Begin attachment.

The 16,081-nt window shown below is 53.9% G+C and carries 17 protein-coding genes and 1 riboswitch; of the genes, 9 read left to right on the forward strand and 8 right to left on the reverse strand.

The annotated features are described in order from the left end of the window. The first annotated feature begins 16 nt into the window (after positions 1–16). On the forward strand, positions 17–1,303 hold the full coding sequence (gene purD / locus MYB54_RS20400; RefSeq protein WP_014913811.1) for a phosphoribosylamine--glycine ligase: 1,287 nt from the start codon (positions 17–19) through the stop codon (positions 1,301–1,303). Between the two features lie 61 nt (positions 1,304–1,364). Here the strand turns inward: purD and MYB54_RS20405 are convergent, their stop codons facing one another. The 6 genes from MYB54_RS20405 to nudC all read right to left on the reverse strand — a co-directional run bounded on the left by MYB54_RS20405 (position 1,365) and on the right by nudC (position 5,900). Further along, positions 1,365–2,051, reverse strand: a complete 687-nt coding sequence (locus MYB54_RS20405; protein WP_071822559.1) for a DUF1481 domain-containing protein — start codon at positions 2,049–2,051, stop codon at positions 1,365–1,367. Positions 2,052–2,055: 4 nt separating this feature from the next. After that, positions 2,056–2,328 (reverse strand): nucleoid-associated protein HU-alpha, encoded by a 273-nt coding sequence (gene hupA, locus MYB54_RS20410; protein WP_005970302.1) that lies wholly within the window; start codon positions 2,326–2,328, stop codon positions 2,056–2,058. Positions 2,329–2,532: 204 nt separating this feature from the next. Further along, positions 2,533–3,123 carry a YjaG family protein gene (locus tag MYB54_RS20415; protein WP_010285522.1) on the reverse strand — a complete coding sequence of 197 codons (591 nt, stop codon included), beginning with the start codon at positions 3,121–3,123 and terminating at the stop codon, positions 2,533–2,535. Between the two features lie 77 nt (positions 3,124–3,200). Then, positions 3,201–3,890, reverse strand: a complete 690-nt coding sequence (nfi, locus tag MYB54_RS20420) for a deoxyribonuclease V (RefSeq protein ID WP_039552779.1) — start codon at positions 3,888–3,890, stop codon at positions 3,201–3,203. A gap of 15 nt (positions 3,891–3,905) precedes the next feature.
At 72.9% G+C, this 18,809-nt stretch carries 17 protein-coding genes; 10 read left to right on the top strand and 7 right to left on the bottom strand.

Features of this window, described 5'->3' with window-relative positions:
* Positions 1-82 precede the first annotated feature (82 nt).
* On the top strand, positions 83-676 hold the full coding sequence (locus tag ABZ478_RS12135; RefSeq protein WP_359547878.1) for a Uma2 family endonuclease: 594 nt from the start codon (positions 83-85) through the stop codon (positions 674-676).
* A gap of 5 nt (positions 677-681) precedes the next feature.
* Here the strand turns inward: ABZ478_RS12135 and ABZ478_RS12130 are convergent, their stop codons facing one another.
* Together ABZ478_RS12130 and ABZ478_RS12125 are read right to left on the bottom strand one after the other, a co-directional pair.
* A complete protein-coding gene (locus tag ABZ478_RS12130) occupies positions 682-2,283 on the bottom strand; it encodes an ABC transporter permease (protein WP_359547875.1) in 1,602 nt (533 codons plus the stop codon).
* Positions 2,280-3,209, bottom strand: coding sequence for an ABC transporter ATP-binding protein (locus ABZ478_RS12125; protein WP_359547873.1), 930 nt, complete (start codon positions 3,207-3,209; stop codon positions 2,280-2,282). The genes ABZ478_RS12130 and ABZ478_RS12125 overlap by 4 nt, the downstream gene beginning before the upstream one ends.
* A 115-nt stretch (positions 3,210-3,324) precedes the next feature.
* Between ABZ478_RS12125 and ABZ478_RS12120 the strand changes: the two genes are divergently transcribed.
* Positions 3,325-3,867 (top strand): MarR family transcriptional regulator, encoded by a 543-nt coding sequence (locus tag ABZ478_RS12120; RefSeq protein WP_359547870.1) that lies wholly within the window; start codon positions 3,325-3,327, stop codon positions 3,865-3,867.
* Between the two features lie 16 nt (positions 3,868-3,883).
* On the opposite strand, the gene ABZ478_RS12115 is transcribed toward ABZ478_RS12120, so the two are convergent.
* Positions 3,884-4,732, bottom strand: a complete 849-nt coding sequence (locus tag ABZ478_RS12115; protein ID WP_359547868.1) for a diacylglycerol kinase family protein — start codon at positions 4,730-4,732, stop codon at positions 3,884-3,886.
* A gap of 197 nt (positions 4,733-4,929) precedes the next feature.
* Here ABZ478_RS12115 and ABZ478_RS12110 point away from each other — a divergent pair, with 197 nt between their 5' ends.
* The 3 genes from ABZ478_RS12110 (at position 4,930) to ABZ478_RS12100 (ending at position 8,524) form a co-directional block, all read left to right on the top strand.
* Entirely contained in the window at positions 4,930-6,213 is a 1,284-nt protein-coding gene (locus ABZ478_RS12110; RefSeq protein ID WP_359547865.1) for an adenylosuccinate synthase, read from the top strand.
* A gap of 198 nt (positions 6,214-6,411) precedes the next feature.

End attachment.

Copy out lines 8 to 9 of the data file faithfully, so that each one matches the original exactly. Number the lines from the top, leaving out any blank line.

* Here the strand turns inward: ABZ478_RS12135 and ABZ478_RS12130 are convergent, their stop codons facing one another.
* Together ABZ478_RS12130 and ABZ478_RS12125 are read right to left on the bottom strand one after the other, a co-directional pair.